So I told him I’m not certain that the folks at the coffee bar know how to be polite to a blind person–and before I had a chance to continue he turned on his heels and muttered something about having a talk with them and he walked away as fast as he could.

So needless to say I’m not shopping anymore at the Bread Garden in downtown Iowa City.
IN my world view, two strikes and you’re out.


Sound Familiar?

The news that Barack Obama is willing to support amnesty concerning illegal wiretapping of American citizens by the communications companies,(see: (presumably  as a piece of real- politic to gain the White House) reminded me of this bit of prose by Allen Ginsburg, written almost fifty years ago in July, 1959. 


“The stakes are too great-an America gone mad with materialism, a police-state America, a sexless and soulless America prepared to battle the world in defense of a false image of its authority. Not the wild and beautiful America of the comrades of Walt Whitman, not the historic America of William Blake and Henry David Thoreau where the spiritual independence of each individual was an America, a universe, more huge and awesome than all the abstract bureaucracies and authoritative officialdoms of the world combined.

Only those who have entered the world of spirit know what a vast laugh there is in the illusory appearance of worldly authority. And all men at one time or other enter that Spirit, whether in life or death.

How many hypocrites are there in America? How many trembling lambs, fearful of discovery? What authority have we set up over ourselves, that we are not as we are? Who shall prohibit an art from being published to the world? What conspirators have power to determine our mode of consciousness, our sexual enjoyments, our different labors and our loves? What fiends determine our wars?

When will we discover an America that will not deny its own God? Who takes up arms, money, police, and a million hands to murder the consciousness of God? Who spits in the beautiful face of poetry which sings of the glory of God and weeps in the dust of the world?”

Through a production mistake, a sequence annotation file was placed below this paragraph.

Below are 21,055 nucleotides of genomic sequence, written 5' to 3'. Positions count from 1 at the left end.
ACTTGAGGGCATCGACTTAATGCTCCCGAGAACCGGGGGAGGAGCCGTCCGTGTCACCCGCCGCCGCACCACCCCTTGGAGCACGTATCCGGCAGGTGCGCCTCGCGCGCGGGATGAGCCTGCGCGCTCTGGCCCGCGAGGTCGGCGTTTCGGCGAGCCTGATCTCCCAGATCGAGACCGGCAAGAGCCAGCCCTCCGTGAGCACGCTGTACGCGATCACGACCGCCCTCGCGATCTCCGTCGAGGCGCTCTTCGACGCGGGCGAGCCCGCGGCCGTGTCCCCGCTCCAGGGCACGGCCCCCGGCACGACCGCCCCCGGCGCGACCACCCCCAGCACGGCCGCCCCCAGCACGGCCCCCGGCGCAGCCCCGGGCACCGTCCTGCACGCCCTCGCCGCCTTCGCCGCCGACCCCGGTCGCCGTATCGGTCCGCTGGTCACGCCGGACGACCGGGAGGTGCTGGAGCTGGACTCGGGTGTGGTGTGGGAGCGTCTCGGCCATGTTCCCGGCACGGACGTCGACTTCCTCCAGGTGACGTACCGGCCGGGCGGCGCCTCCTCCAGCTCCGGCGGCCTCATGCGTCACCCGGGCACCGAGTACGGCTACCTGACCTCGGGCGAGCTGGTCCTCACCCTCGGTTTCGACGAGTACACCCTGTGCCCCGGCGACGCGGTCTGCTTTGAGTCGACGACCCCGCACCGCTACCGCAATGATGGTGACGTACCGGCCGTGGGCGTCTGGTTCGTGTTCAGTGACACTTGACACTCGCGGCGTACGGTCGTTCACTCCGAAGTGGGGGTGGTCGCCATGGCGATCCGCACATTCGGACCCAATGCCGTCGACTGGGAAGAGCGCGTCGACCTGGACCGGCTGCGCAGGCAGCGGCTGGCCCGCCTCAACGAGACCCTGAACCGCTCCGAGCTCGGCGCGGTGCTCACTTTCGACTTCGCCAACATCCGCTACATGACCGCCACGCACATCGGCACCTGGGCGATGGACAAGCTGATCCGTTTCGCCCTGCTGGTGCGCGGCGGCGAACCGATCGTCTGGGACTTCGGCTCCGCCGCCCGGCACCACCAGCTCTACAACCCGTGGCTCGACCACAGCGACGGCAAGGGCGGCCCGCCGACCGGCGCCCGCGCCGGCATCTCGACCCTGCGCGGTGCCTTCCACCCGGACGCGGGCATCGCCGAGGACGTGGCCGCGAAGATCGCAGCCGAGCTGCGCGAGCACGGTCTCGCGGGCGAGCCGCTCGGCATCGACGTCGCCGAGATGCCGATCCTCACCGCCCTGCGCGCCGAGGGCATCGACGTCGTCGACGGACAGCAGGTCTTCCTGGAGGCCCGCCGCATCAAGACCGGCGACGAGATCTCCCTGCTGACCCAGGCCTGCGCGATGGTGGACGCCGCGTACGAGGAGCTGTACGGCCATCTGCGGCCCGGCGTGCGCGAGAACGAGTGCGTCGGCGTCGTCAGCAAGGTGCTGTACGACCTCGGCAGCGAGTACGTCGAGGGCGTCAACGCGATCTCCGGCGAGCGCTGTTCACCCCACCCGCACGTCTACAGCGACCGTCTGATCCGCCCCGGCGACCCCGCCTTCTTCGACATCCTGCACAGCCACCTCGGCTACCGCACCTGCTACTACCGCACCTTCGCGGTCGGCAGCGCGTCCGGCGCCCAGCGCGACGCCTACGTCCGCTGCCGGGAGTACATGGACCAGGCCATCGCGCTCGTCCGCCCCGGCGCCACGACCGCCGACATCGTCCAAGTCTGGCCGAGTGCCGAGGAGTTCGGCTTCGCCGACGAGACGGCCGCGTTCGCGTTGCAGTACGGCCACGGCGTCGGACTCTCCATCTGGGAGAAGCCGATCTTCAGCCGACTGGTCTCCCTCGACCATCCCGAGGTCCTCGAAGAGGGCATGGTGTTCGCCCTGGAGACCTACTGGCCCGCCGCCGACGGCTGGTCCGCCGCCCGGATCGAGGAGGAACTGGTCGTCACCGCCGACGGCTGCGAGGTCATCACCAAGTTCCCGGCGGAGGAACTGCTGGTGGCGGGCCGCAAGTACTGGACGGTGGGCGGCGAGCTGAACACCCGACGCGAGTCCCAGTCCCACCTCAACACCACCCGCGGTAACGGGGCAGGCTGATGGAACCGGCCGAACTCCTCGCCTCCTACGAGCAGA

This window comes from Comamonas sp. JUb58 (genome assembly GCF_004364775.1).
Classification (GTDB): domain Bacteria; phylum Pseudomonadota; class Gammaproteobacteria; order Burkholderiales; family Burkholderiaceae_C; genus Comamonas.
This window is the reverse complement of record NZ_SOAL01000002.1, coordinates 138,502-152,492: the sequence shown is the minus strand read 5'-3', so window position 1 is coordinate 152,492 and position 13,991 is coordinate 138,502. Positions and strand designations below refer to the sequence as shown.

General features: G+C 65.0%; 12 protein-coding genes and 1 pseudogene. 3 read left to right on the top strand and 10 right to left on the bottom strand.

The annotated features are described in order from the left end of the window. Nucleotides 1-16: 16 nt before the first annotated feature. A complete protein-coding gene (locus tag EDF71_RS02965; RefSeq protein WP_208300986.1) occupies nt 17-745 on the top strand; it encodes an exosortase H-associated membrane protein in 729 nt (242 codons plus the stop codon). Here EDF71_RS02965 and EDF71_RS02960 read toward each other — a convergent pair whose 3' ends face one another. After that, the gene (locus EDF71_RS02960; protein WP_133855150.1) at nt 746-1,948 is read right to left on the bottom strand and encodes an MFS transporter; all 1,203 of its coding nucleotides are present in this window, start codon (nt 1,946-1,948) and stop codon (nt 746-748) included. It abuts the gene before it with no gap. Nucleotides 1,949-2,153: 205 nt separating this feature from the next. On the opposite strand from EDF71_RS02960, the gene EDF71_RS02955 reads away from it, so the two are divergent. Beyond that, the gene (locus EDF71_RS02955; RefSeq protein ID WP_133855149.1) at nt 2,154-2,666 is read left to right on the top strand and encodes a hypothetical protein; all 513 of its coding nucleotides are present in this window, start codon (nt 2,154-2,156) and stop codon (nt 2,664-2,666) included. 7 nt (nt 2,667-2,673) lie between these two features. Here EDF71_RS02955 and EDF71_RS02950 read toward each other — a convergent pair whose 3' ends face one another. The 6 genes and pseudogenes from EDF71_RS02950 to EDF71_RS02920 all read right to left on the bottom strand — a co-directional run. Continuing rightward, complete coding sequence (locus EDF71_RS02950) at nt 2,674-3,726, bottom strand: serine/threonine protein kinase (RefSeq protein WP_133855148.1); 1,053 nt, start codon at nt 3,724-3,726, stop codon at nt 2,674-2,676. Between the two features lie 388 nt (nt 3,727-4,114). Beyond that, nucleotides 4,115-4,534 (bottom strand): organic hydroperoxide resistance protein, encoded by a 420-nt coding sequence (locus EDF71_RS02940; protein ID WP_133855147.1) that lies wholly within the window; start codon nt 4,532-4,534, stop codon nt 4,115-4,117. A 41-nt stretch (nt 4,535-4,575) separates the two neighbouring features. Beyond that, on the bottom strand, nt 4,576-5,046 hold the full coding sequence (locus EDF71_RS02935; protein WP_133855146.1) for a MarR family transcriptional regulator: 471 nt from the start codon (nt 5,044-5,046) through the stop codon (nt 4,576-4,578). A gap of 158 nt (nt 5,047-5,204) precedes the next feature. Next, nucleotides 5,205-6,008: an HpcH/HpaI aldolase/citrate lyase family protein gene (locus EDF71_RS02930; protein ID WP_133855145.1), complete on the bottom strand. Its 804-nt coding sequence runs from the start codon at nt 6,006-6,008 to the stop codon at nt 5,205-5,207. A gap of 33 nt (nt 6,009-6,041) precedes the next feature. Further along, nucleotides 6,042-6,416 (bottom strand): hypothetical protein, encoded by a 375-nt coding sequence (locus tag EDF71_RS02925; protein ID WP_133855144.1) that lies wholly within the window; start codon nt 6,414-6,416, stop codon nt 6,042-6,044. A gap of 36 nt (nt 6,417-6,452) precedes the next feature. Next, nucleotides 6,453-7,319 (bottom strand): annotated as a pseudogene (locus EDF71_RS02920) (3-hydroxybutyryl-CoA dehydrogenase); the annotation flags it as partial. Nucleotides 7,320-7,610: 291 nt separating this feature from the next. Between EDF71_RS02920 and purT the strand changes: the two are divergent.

Picking on the Wrong Guy

You can imagine my surprise and corresponding disgust when I saw the story about Brian Sterner this morning on the Today Show.  Brian, who is a quadriplegic, was arrested by the Hillsboro County Sheriff’s Department for outstanding traffic violations.  A sheriff’s deputy ordered him to stand for a frisking and when he declared that he was unable to do so, the deputy dumped him out of his wheelchair.  Apparently she didn’t "believe" him.  I’m certain that by the end of the day this video tape will be everywhere in the mainstream media.  As so it should be. This is absolutely appalling.

The video clip below shows Mr. Sterner being dumped on the floor, then "frisked" while lying there.  Eventually he is picked up off the floor and "dumped" back into his chair.

Brian is a disability rights advocate and a doctoral student at the University of South Florida. He teaches courses in disability studies among other things. I was particularly struck by his insistence on the Today Show that his mistreatment at the hands of the sheriff’s office represents a police abuse crisis that affects everybody.

In short: Brian Sterner wasn’t abused because of his disability! He was abused because he was essentially in the hands of the constabulary.

Of course having a "reasonable accommodation" that they can take away surely adds to the enticements of cruel and unusual punishment.

I wonder what Judge Alito, our nation’s newest expert on the acceptability of water boarding would say about this?

Alito would likely say that since Brian Sterner was not yet technically "in the jail" he wasn’t yet being punished–he was having a "pre-correctional opportunity".

At any rate, as I said to my wife after the Today Show interview: "I think they picked on the wrong guy!"



View Scott Rains’ numerous follow-up links on the Rolling Rains Report